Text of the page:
Monday + Daylight Savings = linked up

NYT reviewed The Miracle Worker (image courtesy of

Hello everyone. Hope you all had a wonderful weekend and that it wasn’t too hard getting up this morning. Today’s post is a round up of links I’ve been hoarding for the past week and a half – so let’s get started.

Back in December I wrote about Abigail Breslin starring in The Miracle Worker on Broadway and how Kyra Siegel would be her understudy. The NYT reviewed the production and had some favorable things to say. Sadly there is no mention of Kyra Siegel in the article. However, Ben Brantley’s remarks regarding Breslin’s age and size caught my attention:

“Ms. Breslin, best known for her Oscar-nominated performance in the 2006 film “Little Miss Sunshine,” is now probably a tad mature for the role of Helen, who was only 6 when Annie came into her life. You feel that this tantrum-prone girl is big enough to do serious damage when she goes on a tear. But the largeness of this vital, angry Helen is not symbolically inappropriate to a child whose presence overwhelms a household.”

For anyone who hasn’t stumbled on this story (it’s been reposted and retweeted all over the place, it was even on yahoo’s homepage), a Mississippi school board decided to cancel one high school’s prom after Constance McMillen petitioned to bring a same-sex date and wear a tuxedo. The ACLU filed a suit against the school and rather than change their policy on prom, the school decided to cancel the whole thing. Sadly, everyone is expecting that a private ceremony will be held in which the patrons of the private prom can create and enforce their own rules . . . meaning that the school won’t host an open prom (and can’t host a heterosexist one either), so a private heterosexist prom will be held instead.

Amanda Hess from The Sexist reports on a Dear Abby letter, in which a concerned mom asks whether or not her daughter’s inclination to build forts in her closet signals possible lesbianism. Hess pokes fun at this mom’s panic regarding equating “the closet” with an actual . . . well . . . closet.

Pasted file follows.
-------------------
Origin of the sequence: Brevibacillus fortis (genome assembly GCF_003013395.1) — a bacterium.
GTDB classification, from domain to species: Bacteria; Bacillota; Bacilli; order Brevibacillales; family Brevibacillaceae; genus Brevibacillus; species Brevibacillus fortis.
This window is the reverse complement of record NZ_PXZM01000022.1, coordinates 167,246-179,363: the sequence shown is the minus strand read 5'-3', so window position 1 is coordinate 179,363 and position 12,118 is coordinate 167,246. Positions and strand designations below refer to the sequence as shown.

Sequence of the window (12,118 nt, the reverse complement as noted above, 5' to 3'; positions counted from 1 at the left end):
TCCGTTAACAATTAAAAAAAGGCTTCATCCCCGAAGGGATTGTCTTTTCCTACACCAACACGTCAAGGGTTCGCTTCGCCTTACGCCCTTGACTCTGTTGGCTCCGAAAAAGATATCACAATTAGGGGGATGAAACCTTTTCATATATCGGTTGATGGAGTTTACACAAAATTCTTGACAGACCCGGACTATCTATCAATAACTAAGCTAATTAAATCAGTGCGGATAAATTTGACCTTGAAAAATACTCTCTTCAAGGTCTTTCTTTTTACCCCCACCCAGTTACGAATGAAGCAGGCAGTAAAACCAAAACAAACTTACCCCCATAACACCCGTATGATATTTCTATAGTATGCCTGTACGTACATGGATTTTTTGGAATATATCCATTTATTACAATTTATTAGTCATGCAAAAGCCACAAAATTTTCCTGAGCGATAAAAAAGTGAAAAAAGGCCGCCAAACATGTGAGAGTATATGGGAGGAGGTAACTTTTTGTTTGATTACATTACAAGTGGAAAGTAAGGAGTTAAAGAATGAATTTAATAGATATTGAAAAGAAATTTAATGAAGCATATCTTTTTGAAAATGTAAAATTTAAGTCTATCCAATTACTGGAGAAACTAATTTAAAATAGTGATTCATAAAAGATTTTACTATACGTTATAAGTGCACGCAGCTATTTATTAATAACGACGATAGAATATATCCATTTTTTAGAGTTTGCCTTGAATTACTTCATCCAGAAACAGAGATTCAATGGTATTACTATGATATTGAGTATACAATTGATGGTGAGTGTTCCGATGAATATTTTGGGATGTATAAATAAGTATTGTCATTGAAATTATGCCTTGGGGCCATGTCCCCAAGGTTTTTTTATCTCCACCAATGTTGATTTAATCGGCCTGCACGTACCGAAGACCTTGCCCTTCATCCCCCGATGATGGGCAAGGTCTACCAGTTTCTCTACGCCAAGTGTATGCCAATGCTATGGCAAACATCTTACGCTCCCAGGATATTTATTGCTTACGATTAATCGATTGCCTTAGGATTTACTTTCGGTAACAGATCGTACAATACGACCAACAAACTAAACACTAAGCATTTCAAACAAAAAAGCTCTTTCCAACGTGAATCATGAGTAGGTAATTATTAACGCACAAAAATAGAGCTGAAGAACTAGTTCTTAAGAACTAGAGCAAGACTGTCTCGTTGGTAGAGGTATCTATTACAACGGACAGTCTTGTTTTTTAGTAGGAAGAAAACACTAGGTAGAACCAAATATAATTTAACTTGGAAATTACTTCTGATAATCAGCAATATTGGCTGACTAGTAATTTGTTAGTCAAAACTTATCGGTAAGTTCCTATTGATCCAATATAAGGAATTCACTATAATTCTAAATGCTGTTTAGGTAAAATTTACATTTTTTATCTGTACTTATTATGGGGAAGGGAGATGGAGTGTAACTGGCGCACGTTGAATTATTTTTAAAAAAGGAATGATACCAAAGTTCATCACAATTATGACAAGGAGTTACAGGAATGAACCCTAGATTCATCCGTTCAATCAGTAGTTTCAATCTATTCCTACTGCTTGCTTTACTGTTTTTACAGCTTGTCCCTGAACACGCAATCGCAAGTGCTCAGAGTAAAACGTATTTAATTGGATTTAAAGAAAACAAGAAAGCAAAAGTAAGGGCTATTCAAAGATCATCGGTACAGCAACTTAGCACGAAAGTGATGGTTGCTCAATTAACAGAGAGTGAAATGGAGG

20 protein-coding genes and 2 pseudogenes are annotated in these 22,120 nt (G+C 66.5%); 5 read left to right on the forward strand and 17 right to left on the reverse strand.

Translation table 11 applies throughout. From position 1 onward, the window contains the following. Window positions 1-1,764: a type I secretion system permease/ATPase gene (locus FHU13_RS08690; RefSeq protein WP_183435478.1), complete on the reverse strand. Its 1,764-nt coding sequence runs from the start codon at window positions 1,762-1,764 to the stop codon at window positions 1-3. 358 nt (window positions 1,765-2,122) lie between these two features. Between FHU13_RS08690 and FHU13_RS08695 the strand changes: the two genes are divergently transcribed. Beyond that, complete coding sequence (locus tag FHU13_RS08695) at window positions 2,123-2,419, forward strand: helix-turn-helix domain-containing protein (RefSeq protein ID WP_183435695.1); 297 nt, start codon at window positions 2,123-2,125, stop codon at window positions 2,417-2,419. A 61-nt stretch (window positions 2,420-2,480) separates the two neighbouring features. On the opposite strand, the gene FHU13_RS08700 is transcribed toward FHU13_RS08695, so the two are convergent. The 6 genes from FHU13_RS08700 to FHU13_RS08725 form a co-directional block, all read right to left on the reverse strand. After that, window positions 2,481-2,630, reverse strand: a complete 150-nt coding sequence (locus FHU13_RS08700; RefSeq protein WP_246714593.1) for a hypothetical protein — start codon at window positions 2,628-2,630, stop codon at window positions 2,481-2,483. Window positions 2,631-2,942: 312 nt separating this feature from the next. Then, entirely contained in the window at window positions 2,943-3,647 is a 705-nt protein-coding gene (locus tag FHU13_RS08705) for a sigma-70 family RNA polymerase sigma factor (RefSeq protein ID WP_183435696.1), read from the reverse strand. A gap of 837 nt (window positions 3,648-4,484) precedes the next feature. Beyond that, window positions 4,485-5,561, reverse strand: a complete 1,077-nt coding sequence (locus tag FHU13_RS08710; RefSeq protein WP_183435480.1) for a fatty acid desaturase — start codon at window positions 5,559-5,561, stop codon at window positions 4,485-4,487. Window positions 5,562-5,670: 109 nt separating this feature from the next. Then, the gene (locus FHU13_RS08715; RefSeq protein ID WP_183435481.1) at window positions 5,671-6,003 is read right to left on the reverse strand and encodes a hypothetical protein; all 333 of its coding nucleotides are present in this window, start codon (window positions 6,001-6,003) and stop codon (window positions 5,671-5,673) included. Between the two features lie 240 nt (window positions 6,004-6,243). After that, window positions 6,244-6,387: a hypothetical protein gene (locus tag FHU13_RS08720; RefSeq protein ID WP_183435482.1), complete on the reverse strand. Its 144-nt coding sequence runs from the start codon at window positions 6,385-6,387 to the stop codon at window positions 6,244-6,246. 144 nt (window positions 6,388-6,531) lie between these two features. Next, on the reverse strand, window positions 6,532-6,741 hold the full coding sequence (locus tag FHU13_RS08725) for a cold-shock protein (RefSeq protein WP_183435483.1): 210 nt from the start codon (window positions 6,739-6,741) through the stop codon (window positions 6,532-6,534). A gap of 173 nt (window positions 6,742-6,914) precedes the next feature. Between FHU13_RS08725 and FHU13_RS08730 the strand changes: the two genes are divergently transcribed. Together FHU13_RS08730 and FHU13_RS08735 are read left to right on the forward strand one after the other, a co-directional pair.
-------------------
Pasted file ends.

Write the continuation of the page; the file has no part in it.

Daniel Engber’s article “Fat Kids” (from Slate) discusses the war on obesity and the special attention paid to obese children. The best part of the article is at the end when Engber dissects the statistics used over and over to galvanize the country into action. By contextualizing the arguments regarding the supposed sharp increase in obesity, Engber relates how national health standards have changed over the last few decades. I read this article around the same time I saw a preview for the upcoming ABC show Jamie Oliver’s Food Revolution, in which renowned chef Jamie Oliver (from the UK) travels across the U.S. to challenge kids, families, and schools to eat healthy and exercise. Below is a preview for the show, which premieres on March 26th.

These last few links are blogs and sites I’ve added to the list for this blog. By way of Twitter I came across Alicia Sanchez’s blog Freedom Fighter. I appreciated her post titled “consent: only yes means yes.” I recommend reading that and checking out the rest of her blog.

Where is Your Line? is a group blog that focuses on the gender politics of consent, sexual pleasure, and sexual agency. The blog also serves as a forum to discuss The Line, a documentary that deals with filmmaker Nancy Schwartzman’s rape and the aftermath of confronting her rapist. The documentary talks to survivors, sex workers, and activists in order to address the question: “where is the line defining consent?” I’ve yet to watch the documentary – but as soon as I do, I’ll be sure to post my thoughts on here. Note: the material on the blog is not graphic – but it may not be safe for work (NSFW). The blog encourages honest and frank contributions and comments, therefore, you’ll have things like one young woman talking about how she doesn’t like it when men ejaculate in her mouth. I think it’s important to have these types of discussions, but I want you the reader to know what you’re getting into when you click on this link and to be aware of your surroundings when/if you visit this blog.

Last up – I stumbled on Sadie Magazine last week and am enjoying it. Sadie’s founders created the online mag as a way to counter glossy magazines’ messages of mindless consumption and female disempowerment. By promoting “stories of risk-taking ladies” Sadie hopes to foster and support “self-sufficient, independent, and knowledgeable” young women (“and all interested young men”). Right now Sadie Magazine has interviews with Ari Up (of The Slits) and Thao Nguyen (of Thao and the Get Down Stay Down) – definitely worth your time.

~ by actyourage09 on March 15, 2010.

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